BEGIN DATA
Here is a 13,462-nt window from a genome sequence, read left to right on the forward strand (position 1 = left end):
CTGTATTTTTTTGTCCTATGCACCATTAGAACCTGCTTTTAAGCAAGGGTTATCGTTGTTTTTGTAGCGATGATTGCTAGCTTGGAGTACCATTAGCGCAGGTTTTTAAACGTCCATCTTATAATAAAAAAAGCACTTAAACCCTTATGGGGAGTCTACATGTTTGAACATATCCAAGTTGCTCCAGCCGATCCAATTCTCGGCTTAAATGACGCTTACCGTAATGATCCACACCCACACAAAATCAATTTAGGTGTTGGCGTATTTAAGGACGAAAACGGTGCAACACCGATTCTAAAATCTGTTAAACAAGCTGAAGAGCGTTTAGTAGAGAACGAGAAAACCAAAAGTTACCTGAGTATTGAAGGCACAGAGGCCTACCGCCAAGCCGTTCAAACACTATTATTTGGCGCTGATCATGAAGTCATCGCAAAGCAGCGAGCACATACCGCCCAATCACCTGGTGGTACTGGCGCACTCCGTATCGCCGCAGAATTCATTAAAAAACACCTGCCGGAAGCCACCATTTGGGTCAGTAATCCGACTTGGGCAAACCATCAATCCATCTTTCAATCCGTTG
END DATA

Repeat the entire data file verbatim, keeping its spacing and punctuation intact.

Here is a 13,462-nt window from a genome sequence, read left to right on the forward strand (position 1 = left end):
CTGTATTTTTTTGTCCTATGCACCATTAGAACCTGCTTTTAAGCAAGGGTTATCGTTGTTTTTGTAGCGATGATTGCTAGCTTGGAGTACCATTAGCGCAGGTTTTTAAACGTCCATCTTATAATAAAAAAAGCACTTAAACCCTTATGGGGAGTCTACATGTTTGAACATATCCAAGTTGCTCCAGCCGATCCAATTCTCGGCTTAAATGACGCTTACCGTAATGATCCACACCCACACAAAATCAATTTAGGTGTTGGCGTATTTAAGGACGAAAACGGTGCAACACCGATTCTAAAATCTGTTAAACAAGCTGAAGAGCGTTTAGTAGAGAACGAGAAAACCAAAAGTTACCTGAGTATTGAAGGCACAGAGGCCTACCGCCAAGCCGTTCAAACACTATTATTTGGCGCTGATCATGAAGTCATCGCAAAGCAGCGAGCACATACCGCCCAATCACCTGGTGGTACTGGCGCACTCCGTATCGCCGCAGAATTCATTAAAAAACACCTGCCGGAAGCCACCATTTGGGTCAGTAATCCGACTTGGGCAAACCATCAATCCATCTTTCAATCCGTTG